I bought books, watched YouTube tutorials, texted friends in Korea and only shopped in Korean markets. Many of the recipes that I would find weren’t in English and the translation app that I used would give me laughable results at times. I thought, wouldn’t it be great if I could learn enough Korean just to translate these recipes? I think I mentioned earlier that I’m "extra."

When I had an idea that the shutdown would take place, I researched Korean pantry staples. I figured if I’d be home, it was the perfect time to experiment and feed my new interest. I started myseoulfulpantry on Instagram to journal my progress. It was a bit of a surprise to many people who had scrolled by the page liking the photos but had no idea that it was me.

What similarities resonate with you between the food you grew up with and Korean cuisine? I grew up with rice on the table at every meal. It was there for breakfast at my grandmother’s house (rice and beans with some sort of smothered meat), lunch at school (red beans and rice, dirty rice, jambalaya) and dinner at home (smothered turkey necks with rice and gravy, shrimp étouffée, gumbo, crawfish bisque). There was always rice. Much like in Korean cuisine, it's a staple. I never understood my grandmother giving us savory items for breakfast. Where were the Fruit Loops, the Smurf Berry Crunch? Those things didn’t exist when we stayed at her house. Years later, I would come to dive into food research and historical recipes and learn why she ate the foods she did and why they were passed down to us. 

My grandparents' families were sharecroppers. Their meals were meant to sustain a working body throughout the early mornings and into long, backbreaking evenings. Enjoyment of food was secondary. The primary focus of the meal was to nourish the body. That was what she told me when I asked about our lack of designer cereal. “Monie, nah you gone eat what’s on dat plate, you hear me?” I later learned that she couldn’t cook to save her life. My grandfather would often return home fatigued, from long hours of working in the city. He would walk into the kitchen with a hearty greeting, lift the heavy black lid of a simmering cast-iron pot, sigh, then proceed to make his own, separate dinner. I once asked why he did this and his response was simple: “The lord gone see fit to take me outta dis here world one day, but I ain’t about to help him do it."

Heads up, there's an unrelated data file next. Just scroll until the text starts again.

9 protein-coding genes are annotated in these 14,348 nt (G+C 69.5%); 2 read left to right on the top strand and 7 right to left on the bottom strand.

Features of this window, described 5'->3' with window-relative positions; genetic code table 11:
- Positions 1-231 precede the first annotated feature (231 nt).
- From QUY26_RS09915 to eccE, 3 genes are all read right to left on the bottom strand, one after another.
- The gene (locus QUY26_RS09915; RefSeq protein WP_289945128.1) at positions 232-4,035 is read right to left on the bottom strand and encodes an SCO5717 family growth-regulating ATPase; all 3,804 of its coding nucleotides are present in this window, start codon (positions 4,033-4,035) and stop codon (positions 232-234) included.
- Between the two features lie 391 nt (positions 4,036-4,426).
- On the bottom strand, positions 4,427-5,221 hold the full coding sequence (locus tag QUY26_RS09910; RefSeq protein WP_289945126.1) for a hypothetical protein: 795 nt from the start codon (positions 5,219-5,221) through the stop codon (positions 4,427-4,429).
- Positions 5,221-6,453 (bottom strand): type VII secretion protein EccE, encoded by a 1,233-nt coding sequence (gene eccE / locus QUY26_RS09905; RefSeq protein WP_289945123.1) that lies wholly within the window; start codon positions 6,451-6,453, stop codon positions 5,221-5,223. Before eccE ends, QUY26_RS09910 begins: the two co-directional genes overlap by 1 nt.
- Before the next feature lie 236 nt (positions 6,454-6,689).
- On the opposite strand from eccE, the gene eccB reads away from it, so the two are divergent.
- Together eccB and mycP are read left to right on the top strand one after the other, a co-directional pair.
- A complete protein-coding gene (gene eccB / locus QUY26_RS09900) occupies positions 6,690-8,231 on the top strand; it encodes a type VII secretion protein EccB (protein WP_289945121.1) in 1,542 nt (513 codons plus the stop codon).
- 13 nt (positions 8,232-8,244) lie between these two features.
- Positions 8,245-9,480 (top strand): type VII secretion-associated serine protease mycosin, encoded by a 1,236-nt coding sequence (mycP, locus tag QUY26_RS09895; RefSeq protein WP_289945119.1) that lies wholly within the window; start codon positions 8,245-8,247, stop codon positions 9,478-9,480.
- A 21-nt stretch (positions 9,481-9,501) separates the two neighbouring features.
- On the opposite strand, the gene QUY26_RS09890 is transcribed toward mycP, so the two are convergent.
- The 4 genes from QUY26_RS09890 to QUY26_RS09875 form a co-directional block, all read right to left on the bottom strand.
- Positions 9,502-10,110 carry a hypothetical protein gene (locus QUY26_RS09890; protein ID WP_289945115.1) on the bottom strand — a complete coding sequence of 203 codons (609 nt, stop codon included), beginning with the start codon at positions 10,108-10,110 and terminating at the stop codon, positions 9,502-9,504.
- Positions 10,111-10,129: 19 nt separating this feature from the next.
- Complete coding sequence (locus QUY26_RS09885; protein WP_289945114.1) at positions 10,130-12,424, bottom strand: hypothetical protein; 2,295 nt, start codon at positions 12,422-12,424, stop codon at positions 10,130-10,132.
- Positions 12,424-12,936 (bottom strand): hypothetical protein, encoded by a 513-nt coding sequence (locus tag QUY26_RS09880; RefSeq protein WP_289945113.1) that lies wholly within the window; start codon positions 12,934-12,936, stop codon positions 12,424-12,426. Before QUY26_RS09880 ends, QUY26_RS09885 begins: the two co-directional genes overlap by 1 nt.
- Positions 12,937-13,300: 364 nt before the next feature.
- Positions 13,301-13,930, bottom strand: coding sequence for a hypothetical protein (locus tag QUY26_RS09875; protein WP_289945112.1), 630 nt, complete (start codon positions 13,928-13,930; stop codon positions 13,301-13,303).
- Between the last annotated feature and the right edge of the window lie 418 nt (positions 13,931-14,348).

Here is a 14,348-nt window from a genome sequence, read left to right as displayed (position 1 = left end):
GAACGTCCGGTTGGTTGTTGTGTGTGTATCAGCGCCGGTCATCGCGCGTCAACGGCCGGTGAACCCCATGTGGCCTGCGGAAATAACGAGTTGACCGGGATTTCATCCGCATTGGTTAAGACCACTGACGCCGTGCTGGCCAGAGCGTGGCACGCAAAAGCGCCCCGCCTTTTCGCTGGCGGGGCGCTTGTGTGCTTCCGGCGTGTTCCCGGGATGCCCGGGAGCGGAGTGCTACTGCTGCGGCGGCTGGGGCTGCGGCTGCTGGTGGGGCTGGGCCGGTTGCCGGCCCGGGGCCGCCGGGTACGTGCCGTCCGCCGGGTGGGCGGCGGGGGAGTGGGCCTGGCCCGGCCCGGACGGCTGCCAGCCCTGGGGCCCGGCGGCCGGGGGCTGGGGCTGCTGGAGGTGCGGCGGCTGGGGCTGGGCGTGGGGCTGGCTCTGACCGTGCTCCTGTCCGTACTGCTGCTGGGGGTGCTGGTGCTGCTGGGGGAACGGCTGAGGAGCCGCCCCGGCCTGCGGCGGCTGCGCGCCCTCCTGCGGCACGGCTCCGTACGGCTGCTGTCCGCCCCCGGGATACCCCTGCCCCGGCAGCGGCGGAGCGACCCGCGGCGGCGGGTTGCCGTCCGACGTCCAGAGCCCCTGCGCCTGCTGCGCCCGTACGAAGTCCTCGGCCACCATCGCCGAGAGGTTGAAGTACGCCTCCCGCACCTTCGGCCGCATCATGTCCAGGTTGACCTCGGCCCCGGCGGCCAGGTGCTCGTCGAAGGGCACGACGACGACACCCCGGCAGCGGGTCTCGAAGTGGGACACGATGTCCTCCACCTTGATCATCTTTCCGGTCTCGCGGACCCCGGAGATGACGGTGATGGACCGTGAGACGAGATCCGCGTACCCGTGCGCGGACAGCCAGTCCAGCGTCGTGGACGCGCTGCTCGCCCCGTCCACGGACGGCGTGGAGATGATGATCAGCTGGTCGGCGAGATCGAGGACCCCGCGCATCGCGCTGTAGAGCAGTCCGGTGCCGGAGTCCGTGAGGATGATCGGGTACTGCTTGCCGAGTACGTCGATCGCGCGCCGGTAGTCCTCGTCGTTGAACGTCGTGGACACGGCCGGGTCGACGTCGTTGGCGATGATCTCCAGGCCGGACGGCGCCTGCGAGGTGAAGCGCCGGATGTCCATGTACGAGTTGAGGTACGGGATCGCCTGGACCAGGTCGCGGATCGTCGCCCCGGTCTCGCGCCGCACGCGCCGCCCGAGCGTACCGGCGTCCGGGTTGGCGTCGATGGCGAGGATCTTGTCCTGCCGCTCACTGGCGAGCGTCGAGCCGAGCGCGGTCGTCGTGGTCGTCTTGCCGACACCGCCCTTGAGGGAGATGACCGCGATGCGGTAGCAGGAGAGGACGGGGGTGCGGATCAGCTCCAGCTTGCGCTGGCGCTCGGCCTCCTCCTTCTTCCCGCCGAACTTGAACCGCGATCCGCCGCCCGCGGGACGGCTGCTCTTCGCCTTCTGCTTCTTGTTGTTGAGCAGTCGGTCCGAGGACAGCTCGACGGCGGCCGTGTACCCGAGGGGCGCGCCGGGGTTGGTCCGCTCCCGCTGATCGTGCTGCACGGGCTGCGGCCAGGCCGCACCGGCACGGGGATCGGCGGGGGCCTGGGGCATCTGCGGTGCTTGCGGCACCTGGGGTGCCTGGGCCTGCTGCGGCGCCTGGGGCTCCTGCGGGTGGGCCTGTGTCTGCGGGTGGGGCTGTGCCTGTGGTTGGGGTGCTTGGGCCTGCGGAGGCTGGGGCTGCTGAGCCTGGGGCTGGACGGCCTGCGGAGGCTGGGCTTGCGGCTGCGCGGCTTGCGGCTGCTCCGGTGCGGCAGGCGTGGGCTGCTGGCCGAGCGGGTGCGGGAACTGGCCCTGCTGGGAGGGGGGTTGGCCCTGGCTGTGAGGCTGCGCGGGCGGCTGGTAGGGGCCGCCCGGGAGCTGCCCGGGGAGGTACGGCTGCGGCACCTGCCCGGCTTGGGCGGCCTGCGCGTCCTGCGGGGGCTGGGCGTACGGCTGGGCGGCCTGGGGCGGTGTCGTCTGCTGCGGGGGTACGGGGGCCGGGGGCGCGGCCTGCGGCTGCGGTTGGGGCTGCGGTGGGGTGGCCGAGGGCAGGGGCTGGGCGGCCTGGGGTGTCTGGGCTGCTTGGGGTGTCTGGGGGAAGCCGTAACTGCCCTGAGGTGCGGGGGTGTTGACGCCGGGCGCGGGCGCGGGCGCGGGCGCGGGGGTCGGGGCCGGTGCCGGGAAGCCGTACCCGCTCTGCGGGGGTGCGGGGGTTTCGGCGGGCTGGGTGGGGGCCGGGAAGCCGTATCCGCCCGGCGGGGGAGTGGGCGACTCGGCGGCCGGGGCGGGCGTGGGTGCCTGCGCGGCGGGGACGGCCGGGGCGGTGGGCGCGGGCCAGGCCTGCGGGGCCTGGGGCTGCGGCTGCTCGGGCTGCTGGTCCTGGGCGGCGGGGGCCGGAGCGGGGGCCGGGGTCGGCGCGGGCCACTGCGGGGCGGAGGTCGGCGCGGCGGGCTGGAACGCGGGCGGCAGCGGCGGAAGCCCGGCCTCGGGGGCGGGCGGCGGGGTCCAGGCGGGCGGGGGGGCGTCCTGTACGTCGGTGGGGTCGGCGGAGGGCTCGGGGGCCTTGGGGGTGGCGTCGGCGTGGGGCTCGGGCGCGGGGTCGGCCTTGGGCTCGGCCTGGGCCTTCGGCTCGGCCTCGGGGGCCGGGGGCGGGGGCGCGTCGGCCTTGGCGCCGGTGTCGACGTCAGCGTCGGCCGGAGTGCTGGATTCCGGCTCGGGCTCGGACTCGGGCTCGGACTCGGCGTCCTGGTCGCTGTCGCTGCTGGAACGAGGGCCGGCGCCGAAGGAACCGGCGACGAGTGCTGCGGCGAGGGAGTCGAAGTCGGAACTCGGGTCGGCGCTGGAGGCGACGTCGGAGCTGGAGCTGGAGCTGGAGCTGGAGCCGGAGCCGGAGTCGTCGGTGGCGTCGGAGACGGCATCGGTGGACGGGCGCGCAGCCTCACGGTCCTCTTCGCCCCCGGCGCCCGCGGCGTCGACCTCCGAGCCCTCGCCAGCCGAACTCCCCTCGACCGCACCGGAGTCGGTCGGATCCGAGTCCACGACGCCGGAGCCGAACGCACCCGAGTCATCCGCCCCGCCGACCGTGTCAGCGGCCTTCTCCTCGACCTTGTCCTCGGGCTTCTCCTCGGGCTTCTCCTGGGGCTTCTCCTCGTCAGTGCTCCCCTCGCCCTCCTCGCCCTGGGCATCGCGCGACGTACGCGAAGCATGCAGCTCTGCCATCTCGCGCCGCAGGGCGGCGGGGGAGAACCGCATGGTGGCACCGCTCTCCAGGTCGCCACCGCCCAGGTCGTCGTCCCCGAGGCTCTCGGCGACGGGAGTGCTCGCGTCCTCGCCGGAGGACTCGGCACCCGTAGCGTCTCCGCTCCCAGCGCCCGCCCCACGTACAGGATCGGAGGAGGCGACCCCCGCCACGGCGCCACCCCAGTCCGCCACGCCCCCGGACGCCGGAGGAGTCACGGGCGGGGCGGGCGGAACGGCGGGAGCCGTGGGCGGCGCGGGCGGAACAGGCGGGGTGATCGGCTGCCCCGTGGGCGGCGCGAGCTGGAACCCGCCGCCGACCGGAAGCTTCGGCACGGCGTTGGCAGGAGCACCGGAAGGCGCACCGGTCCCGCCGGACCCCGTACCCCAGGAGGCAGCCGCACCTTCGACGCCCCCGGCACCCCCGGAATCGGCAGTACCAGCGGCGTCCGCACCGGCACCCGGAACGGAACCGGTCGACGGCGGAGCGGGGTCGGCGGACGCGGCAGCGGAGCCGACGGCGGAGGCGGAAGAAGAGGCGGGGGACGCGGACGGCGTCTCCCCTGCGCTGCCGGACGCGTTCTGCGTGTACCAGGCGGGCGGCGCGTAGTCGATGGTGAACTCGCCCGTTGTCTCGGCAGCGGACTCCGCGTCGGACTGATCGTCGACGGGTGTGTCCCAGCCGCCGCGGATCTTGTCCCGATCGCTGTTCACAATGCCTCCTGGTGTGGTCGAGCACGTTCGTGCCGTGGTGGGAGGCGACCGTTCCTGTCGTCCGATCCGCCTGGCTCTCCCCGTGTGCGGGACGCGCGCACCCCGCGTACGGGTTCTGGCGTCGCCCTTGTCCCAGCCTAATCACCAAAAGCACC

Korean dishes spoke to my experience of feeding the body for the purpose of survival, while feeding the soul with intense, bold and creative flavors. The cuisine of the African American community in New Orleans is comprised of a combination of cultural and historical traditions and influences – from the African and West Indies influence in our soups and stewed meats to the French and Spanish style of our sauces and rice dishes. Ingredients were adopted by the influx of trade and migration just as you see Chinese influence in Korean cooking. It makes perfect sense due to the proximity of location. In spite of such great change within each community, both the New Orleans Creole food scene and traditional Korean cuisine have managed to keep their traditions alive and unique to themselves.

Can you share a recipe for a dessert that can be made at home with some simple ingredients? Banana bread is good. It’s a solid classic, so is cheesecake. The two together – magic.